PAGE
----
Converting Between XML and JSON Using JAXB and Jackson

JAXB converts XML to Java and Jackson handles the Java to JSON Conversion

“You only live once, but if you do it right, once is enough.” ― Mae West

1. Introduction

In a previous article we covered the basics of using JAXB with its annotations to convert java objects to XML and back. In this article, we take a look at converting from XML to JSON and back, using jackson for the JSON conversion.

We use the same example XML for illustrating the difference in conversion of XML versus JSON. Here is a snippet of the XML:

<?xml version="1.0"?>
<catalog>
   <book id="bk101">
      <author>Gambardella, Matthew</author>
      <title>XML Developer's Guide</title>
      <genre>Computer</genre>
      <price>44.95</price>
      <publish_date>2000-10-01</publish_date>
      <description>An in-depth look at creating applications 
      with XML.</description>
   </book>
   <book id="bk102">
      <author>Ralls, Kim</author>
      <title>Midnight Rain</title>
...

2. Java Object Model

We use the following classes for converting to and from XML.

2.1. The Catalog class

The Catalog class is the same as earlier. It works both for converting XML using JAXB as well as converting JSON using Jackson. No Jackson specific annotations required here.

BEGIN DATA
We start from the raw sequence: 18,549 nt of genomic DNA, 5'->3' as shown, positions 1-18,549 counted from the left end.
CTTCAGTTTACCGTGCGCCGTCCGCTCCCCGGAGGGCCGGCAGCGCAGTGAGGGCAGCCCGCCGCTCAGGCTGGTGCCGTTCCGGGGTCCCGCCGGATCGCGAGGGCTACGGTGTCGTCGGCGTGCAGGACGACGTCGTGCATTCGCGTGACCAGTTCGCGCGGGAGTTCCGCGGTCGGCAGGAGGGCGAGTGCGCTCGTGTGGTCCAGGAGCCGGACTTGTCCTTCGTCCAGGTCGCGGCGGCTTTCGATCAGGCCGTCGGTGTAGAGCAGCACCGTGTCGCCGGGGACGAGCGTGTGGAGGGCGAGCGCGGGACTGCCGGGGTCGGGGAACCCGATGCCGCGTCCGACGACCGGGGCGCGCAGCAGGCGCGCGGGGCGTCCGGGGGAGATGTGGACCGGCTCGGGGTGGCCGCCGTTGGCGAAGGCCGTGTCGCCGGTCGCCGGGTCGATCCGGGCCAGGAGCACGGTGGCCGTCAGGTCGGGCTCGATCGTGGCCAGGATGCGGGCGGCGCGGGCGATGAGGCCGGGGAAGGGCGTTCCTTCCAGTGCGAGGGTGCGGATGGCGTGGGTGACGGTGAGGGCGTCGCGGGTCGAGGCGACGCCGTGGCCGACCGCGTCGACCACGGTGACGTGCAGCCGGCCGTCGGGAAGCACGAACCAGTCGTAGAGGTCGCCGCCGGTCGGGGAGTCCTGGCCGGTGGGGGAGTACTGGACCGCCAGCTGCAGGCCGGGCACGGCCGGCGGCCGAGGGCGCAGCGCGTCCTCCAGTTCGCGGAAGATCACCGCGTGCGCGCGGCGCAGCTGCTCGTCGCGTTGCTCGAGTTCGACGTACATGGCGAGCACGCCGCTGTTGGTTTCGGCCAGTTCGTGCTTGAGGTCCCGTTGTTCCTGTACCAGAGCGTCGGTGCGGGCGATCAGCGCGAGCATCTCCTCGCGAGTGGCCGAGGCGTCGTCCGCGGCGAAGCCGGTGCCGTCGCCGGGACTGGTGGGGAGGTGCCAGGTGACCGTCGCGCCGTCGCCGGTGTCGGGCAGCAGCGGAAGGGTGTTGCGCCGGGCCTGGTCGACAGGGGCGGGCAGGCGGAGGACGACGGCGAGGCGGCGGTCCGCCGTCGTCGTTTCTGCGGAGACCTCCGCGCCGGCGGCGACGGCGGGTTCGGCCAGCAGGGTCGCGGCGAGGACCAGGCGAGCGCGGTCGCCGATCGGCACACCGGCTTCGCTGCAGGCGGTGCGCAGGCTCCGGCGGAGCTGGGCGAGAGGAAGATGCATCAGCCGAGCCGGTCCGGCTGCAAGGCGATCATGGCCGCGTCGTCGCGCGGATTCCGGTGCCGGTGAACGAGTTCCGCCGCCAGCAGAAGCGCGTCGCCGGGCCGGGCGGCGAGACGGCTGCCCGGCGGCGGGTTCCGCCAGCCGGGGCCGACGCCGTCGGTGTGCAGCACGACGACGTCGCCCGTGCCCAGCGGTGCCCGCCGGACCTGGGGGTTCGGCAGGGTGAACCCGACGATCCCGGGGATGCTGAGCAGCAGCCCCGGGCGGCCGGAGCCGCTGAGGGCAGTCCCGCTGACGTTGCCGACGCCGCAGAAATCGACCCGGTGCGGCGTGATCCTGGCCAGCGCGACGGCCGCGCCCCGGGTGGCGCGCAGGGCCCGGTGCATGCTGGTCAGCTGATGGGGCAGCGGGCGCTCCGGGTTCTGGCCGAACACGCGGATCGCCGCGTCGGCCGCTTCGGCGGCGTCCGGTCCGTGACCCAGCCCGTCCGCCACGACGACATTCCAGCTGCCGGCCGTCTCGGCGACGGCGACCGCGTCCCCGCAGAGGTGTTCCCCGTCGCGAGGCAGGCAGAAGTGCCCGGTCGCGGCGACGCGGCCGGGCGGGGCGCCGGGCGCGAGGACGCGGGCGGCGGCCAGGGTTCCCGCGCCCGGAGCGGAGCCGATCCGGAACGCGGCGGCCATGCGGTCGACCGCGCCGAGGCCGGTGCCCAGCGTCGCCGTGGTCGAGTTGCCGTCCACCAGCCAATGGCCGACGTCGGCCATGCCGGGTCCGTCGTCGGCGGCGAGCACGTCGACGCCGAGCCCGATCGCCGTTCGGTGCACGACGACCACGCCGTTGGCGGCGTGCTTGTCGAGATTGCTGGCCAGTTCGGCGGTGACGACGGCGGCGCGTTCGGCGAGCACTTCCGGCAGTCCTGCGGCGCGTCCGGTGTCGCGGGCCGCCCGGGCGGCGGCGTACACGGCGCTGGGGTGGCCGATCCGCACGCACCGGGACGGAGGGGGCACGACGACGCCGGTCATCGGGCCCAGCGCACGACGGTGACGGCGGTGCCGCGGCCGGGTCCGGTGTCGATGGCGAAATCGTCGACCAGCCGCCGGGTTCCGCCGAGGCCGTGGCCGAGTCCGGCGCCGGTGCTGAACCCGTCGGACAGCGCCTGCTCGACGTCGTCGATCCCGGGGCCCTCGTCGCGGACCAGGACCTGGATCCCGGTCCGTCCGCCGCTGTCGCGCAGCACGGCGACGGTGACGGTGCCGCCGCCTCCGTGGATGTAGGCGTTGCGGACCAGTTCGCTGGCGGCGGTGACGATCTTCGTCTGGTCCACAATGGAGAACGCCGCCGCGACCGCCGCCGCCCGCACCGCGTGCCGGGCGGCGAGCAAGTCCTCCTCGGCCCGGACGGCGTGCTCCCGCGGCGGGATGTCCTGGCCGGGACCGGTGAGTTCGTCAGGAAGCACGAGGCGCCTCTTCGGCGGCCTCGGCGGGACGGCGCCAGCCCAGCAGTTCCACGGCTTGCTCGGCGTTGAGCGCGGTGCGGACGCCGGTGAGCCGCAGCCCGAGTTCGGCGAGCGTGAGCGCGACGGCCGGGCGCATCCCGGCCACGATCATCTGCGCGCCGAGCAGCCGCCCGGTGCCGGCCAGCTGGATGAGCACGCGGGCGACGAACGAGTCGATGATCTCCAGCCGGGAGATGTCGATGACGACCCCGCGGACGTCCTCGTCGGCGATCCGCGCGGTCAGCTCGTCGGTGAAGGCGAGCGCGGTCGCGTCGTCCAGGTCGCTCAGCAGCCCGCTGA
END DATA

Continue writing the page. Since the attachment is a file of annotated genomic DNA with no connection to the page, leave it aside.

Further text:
package sample;

import java.util.List;
import java.util.ArrayList;
import javax.xml.bind.annotation.XmlAccessorType;
import javax.xml.bind.annotation.XmlAccessType;
import javax.xml.bind.annotation.XmlElement;

@XmlAccessorType(XmlAccessType.FIELD)
public class Catalog
{
    @XmlElement(name = "book")
    private List<Book> books = new ArrayList<Book>();

    public List<Book> getBooks()
    {
        return books;
    }

    public void setBooks(List<Book> books)
    {
        this.books = books;
    }
}

2.2. The Book class

The Book class requires a few changes. First off let us attempt to use it as is and see if it works. Here is the Book class defined as before:

package sample;

import java.math.BigDecimal;
import java.time.LocalDate;
import javax.xml.bind.annotation.XmlElement;
import javax.xml.bind.annotation.XmlAttribute;
import javax.xml.bind.annotation.XmlAccessorType;
import javax.xml.bind.annotation.XmlAccessType;
import javax.xml.bind.annotation.adapters.XmlJavaTypeAdapter;

@XmlAccessorType(XmlAccessType.FIELD)
public class Book
{
    @XmlAttribute
    private String id;
    private String author;
    private String title;
    private String genre;
    private BigDecimal price;

    @XmlElement(name = "publish_date")
    @XmlJavaTypeAdapter(LocalDateAdapter.class)
    private LocalDate pubdate;
    private String description;

    public String getId()
    {